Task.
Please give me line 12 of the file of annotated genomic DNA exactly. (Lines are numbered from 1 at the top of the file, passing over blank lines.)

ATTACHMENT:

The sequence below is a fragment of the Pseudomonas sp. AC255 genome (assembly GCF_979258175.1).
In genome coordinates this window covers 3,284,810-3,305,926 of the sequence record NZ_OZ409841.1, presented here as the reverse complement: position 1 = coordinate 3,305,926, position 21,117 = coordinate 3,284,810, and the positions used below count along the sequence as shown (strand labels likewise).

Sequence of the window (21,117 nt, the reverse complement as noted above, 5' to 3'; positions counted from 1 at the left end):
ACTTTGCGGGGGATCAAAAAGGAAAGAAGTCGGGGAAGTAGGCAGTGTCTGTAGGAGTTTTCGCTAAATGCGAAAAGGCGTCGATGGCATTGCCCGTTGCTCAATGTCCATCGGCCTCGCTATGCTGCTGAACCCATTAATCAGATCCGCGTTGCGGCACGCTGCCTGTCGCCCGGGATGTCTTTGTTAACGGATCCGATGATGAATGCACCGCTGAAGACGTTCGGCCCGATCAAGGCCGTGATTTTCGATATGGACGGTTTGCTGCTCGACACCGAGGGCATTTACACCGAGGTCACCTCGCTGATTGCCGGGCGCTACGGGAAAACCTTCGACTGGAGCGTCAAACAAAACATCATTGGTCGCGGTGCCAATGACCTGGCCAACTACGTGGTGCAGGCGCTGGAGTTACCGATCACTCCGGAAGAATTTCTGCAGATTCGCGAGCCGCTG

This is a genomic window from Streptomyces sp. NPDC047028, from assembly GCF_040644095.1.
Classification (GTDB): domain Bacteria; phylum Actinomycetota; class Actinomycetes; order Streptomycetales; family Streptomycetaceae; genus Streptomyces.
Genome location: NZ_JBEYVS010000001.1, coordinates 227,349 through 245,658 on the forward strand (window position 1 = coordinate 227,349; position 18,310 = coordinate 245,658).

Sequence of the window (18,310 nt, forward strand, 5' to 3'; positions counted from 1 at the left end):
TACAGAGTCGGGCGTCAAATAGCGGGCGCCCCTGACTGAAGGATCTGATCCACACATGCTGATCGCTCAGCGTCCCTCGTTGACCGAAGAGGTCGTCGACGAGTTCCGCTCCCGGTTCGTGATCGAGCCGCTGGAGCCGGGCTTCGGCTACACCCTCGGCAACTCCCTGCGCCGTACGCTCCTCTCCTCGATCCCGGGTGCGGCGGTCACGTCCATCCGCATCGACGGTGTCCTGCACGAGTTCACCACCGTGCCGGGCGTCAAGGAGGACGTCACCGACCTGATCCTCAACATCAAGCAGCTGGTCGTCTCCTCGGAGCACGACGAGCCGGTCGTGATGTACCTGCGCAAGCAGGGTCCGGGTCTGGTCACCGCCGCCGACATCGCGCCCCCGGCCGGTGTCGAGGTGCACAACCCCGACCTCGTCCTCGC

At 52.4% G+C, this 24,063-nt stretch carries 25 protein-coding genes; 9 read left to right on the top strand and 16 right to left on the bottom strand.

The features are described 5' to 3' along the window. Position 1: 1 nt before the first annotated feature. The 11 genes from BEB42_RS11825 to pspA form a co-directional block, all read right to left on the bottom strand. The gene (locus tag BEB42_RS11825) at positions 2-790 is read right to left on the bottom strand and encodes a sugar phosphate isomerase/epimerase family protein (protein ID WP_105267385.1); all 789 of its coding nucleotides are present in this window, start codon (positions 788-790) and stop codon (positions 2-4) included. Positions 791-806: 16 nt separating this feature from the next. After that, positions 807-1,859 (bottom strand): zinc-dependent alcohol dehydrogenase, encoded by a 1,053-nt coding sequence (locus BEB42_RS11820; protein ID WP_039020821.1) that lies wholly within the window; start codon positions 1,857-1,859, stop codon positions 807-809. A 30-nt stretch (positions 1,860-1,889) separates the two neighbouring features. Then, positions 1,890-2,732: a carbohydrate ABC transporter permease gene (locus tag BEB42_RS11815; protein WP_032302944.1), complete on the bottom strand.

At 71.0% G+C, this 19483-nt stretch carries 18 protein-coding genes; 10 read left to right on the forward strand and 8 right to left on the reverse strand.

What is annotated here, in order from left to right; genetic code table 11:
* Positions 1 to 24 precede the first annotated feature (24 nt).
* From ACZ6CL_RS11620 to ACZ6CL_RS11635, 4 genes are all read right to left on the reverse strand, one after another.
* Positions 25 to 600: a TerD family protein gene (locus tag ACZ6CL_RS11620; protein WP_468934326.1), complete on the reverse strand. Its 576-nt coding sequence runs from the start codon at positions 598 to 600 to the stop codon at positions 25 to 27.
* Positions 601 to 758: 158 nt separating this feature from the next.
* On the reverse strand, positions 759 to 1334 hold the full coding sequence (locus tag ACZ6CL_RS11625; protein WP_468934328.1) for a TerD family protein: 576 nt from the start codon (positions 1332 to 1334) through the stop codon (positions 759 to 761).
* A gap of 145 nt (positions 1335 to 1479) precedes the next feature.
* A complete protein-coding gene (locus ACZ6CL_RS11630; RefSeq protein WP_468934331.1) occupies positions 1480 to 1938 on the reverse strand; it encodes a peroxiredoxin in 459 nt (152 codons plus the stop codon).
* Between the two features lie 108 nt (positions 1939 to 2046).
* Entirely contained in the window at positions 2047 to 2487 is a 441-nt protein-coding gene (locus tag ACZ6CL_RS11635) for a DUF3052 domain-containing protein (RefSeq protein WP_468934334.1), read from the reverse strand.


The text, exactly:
At 71.0% G+C, this 19483-nt stretch carries 18 protein-coding genes; 10 read left to right on the forward strand and 8 right to left on the reverse strand.